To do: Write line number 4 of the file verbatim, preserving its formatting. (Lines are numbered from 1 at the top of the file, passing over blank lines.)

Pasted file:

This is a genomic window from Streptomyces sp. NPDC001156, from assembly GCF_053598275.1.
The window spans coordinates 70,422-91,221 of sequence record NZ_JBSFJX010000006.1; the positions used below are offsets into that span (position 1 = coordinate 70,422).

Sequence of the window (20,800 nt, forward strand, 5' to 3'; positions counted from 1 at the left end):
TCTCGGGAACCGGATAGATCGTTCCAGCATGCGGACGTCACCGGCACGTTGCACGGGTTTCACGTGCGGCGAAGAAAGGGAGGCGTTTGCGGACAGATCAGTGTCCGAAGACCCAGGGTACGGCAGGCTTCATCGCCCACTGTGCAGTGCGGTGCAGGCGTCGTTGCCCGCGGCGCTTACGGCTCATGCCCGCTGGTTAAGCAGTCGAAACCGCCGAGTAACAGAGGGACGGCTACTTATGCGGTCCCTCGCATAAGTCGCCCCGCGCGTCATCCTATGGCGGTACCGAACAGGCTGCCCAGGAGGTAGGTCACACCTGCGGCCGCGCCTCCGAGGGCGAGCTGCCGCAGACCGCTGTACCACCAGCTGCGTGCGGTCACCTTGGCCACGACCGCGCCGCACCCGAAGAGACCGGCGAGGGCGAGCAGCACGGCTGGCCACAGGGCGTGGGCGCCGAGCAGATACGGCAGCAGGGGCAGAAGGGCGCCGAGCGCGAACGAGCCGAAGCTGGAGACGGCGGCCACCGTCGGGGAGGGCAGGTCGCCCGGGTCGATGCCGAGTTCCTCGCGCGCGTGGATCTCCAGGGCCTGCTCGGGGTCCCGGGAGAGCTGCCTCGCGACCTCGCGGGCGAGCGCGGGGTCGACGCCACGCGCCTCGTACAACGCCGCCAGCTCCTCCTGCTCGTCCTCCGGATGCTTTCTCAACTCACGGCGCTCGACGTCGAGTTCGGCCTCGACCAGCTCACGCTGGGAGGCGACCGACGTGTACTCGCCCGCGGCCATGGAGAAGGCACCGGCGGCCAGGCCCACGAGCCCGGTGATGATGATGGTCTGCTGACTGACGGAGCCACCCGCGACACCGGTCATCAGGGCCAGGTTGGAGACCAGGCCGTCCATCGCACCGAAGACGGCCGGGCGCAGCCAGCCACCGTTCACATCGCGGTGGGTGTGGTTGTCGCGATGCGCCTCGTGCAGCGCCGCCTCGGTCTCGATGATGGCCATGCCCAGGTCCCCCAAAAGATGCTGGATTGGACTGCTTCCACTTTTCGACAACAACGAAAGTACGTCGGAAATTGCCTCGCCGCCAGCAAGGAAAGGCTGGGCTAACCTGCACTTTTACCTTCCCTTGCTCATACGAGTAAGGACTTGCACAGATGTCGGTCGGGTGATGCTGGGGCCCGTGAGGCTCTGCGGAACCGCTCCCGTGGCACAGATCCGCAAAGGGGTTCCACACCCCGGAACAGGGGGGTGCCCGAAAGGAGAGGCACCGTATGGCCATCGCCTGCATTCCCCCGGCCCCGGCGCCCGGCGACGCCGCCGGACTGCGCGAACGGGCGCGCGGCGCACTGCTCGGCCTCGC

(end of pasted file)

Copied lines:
TCTCGGGAACCGGATAGATCGTTCCAGCATGCGGACGTCACCGGCACGTTGCACGGGTTTCACGTGCGGCGAAGAAAGGGAGGCGTTTGCGGACAGATCAGTGTCCGAAGACCCAGGGTACGGCAGGCTTCATCGCCCACTGTGCAGTGCGGTGCAGGCGTCGTTGCCCGCGGCGCTTACGGCTCATGCCCGCTGGTTAAGCAGTCGAAACCGCCGAGTAACAGAGGGACGGCTACTTATGCGGTCCCTCGCATAAGTCGCCCCGCGCGTCATCCTATGGCGGTACCGAACAGGCTGCCCAGGAGGTAGGTCACACCTGCGGCCGCGCCTCCGAGGGCGAGCTGCCGCAGACCGCTGTACCACCAGCTGCGTGCGGTCACCTTGGCCACGACCGCGCCGCACCCGAAGAGACCGGCGAGGGCGAGCAGCACGGCTGGCCACAGGGCGTGGGCGCCGAGCAGATACGGCAGCAGGGGCAGAAGGGCGCCGAGCGCGAACGAGCCGAAGCTGGAGACGGCGGCCACCGTCGGGGAGGGCAGGTCGCCCGGGTCGATGCCGAGTTCCTCGCGCGCGTGGATCTCCAGGGCCTGCTCGGGGTCCCGGGAGAGCTGCCTCGCGACCTCGCGGGCGAGCGCGGGGTCGACGCCACGCGCCTCGTACAACGCCGCCAGCTCCTCCTGCTCGTCCTCCGGATGCTTTCTCAACTCACGGCGCTCGACGTCGAGTTCGGCCTCGACCAGCTCACGCTGGGAGGCGACCGACGTGTACTCGCCCGCGGCCATGGAGAAGGCACCGGCGGCCAGGCCCACGAGCCCGGTGATGATGATGGTCTGCTGACTGACGGAGCCACCCGCGACACCGGTCATCAGGGCCAGGTTGGAGACCAGGCCGTCCATCGCACCGAAGACGGCCGGGCGCAGCCAGCCACCGTTCACATCGCGGTGGGTGTGGTTGTCGCGATGCGCCTCGTGCAGCGCCGCCTCGGTCTCGATGATGGCCATGCCCAGGTCCCCCAAAAGATGCTGGATTGGACTGCTTCCACTTTTCGACAACAACGAAAGTACGTCGGAAATTGCCTCGCCGCCAGCAAGGAAAGGCTGGGCTAACCTGCACTTTTACCTTCCCTTGCTCATACGAGTAAGGACTTGCACAGATGTCGGTCGGGTGATGCTGGGGCCCGTGAGGCTCTGCGGAACCGCTCCCGTGGCACAGATCCGCAAAGGGGTTCCACACCCCGGAACAGGGGGGTGCCCGAAAGGAGAGGCACCGTATGGCCATCGCCTGCATTCCCCCGGCCCCGGCGCCCGGCGACGCCGCCGGACTGCGCGAACGGGCGCGCGGCGCACTGCTCGGCCTCGC